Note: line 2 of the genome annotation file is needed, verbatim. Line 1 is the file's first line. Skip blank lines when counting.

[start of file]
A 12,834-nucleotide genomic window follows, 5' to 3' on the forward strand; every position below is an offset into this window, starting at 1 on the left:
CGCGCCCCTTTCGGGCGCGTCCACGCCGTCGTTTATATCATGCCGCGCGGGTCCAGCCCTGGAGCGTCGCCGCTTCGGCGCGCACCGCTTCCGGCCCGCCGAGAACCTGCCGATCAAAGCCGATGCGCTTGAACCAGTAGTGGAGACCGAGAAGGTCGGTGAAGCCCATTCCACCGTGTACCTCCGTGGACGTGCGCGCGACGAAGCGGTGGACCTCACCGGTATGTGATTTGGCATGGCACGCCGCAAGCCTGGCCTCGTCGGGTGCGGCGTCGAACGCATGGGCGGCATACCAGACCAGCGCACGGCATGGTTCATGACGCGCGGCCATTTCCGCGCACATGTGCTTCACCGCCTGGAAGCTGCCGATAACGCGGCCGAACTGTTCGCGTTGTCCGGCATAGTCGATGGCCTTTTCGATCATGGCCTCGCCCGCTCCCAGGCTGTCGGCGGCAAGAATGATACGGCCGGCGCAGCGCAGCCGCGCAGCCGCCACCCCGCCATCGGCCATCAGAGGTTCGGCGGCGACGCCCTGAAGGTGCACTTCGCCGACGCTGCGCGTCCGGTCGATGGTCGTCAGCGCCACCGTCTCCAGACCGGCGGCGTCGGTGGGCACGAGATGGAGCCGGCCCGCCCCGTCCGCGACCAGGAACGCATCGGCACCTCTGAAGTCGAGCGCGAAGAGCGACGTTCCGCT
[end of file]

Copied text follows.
CGCGCCCCTTTCGGGCGCGTCCACGCCGTCGTTTATATCATGCCGCGCGGGTCCAGCCCTGGAGCGTCGCCGCTTCGGCGCGCACCGCTTCCGGCCCGCCGAGAACCTGCCGATCAAAGCCGATGCGCTTGAACCAGTAGTGGAGACCGAGAAGGTCGGTGAAGCCCATTCCACCGTGTACCTCCGTGGACGTGCGCGCGACGAAGCGGTGGACCTCACCGGTATGTGATTTGGCATGGCACGCCGCAAGCCTGGCCTCGTCGGGTGCGGCGTCGAACGCATGGGCGGCATACCAGACCAGCGCACGGCATGGTTCATGACGCGCGGCCATTTCCGCGCACATGTGCTTCACCGCCTGGAAGCTGCCGATAACGCGGCCGAACTGTTCGCGTTGTCCGGCATAGTCGATGGCCTTTTCGATCATGGCCTCGCCCGCTCCCAGGCTGTCGGCGGCAAGAATGATACGGCCGGCGCAGCGCAGCCGCGCAGCCGCCACCCCGCCATCGGCCATCAGAGGTTCGGCGGCGACGCCCTGAAGGTGCACTTCGCCGACGCTGCGCGTCCGGTCGATGGTCGTCAGCGCCACCGTCTCCAGACCGGCGGCGTCGGTGGGCACGAGATGGAGCCGGCCCGCCCCGTCCGCGACCAGGAACGCATCGGCACCTCTGAAGTCGAGCGCGAAGAGCGACGTTCCGCT